PowerShell is the command line included with Windows. It is a very handy tool for doing simple tasks without the GUI. In this guide, I’ll show you 10 tips that will improve your Windows Server experience and make your life easier.
Getting a Process
Rather than using the Task Manager or a similar tool, you can use PowerShell to retrieve information about a specific process and kill it, if needed. This will show the process ID (
Killing a Process
Once you have the process ID of a process, you can kill it:
Stop-Process -id PID
Getting Contents of a File
You can actually get the content of a file (for example a
.txt file) and view it in PowerShell:
Getting Item Information
You can get information about a certain file with the
Get-Item command. The cool thing about this is that you can use it to return multiple kinds of data, for example, you can see the last time somebody accessed a file:
Adding a New Active Directory User
You can add an Active Directory user with the
New-ADUser -SamAccountName "william" -GivenName "William" -Surname "Edwards" -DisplayName "William David Edwards"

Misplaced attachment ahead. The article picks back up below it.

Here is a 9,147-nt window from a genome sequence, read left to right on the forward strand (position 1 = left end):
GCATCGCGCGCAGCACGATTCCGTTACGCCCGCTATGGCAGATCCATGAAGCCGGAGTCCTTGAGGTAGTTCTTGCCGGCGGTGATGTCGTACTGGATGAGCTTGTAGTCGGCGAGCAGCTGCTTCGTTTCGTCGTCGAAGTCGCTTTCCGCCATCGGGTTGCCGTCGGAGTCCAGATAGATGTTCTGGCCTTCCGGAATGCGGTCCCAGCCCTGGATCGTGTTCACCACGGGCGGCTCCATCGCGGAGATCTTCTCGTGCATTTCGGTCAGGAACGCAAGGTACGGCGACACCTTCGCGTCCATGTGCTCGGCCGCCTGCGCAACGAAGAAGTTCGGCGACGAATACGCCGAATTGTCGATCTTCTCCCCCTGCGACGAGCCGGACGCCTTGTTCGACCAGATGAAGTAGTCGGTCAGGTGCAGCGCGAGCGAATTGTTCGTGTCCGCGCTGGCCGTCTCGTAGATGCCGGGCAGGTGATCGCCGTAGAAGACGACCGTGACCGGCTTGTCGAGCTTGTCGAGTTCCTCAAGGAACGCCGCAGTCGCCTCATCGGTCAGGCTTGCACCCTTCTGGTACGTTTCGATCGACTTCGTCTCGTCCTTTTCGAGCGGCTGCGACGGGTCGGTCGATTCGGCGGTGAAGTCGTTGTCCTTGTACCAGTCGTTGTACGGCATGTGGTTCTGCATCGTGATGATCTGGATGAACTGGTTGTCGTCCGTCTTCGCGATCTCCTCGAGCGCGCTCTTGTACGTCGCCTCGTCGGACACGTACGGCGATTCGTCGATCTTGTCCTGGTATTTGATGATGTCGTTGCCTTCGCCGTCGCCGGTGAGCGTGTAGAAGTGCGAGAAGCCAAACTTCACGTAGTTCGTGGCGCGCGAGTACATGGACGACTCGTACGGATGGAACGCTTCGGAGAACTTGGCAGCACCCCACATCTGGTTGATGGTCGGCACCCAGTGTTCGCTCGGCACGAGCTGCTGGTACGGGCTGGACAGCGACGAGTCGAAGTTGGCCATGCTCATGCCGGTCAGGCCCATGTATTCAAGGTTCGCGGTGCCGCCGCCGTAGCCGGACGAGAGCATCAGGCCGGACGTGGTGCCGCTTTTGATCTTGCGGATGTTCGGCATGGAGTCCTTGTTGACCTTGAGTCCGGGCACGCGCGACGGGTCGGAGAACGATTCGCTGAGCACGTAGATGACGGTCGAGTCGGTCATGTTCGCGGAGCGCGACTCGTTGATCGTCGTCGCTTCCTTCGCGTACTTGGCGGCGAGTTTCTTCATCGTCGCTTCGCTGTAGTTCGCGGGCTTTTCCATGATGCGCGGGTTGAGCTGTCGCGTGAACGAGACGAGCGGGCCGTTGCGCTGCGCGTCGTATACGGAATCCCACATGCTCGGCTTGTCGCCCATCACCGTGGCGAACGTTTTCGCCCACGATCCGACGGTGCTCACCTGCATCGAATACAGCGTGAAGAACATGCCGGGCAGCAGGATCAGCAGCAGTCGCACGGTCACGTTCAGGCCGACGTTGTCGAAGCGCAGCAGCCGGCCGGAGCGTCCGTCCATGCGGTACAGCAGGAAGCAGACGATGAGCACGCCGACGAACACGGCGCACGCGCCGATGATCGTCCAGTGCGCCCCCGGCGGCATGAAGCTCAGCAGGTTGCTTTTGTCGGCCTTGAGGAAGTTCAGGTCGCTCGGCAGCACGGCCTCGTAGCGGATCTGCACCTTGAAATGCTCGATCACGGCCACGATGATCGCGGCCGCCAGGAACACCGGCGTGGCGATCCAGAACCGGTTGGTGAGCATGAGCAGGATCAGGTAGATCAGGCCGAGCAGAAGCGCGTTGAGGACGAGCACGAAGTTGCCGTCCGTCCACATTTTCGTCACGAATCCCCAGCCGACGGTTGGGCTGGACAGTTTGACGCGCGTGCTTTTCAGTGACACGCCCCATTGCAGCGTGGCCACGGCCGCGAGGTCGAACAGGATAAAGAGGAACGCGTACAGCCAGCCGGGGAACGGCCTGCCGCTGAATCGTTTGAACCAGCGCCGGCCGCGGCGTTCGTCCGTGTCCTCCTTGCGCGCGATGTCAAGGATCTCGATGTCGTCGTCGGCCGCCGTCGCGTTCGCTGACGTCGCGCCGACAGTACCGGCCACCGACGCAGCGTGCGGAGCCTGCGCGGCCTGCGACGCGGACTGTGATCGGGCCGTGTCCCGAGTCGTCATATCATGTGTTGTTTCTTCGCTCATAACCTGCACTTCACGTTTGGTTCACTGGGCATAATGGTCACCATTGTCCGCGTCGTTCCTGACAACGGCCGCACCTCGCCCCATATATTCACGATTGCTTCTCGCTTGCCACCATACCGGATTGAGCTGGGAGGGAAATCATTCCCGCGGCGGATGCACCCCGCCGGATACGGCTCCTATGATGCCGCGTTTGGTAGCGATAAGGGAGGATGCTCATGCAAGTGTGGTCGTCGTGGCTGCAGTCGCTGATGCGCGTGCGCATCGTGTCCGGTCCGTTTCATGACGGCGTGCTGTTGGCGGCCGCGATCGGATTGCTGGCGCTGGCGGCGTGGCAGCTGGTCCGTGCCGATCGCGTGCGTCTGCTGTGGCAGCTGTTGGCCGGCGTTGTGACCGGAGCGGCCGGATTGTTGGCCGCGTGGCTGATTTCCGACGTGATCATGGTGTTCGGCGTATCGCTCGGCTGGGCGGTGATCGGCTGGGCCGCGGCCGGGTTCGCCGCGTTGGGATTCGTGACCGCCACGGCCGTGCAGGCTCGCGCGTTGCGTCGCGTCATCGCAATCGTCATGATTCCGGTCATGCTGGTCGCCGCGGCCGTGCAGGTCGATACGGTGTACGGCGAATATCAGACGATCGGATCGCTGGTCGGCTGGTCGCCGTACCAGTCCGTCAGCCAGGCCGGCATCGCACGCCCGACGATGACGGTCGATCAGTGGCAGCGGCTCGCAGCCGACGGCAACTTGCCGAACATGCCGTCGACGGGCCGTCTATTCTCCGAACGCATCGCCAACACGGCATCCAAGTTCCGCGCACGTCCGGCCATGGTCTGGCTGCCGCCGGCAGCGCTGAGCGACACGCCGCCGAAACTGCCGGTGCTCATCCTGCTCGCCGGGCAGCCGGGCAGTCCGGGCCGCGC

Removing an Active Directory User
Removing an Active Directory user with PowerShell is possible too:
You can use a DN, SAM account name, SID, or an object GUID here.
Adding an Active Directory group
You can add an Active Directory group with PowerShell very easily:
New-ADGroup –name Staff” –groupscope Global
Use the name of the new Active Directory group for
-name and change the group scope if needed.
Removing an Active Directory group
Likewise, you can also remove an Active Directory group with PowerShell:
Finding All Domain Controllers
You can find all domain controllers in a domain with PowerShell by finding out which computers are in the Domain Controllers group:
Get-ADGroupMember 'Domain Controllers'
Disabling an Active Directory account
You can disable an account in Active Directory to prevent a user from logging in. This can be done from PowerShell to avoid having to use the GUI for this simple task:
Again, you can use a DN, SAM account name, SID, or an object GUID here.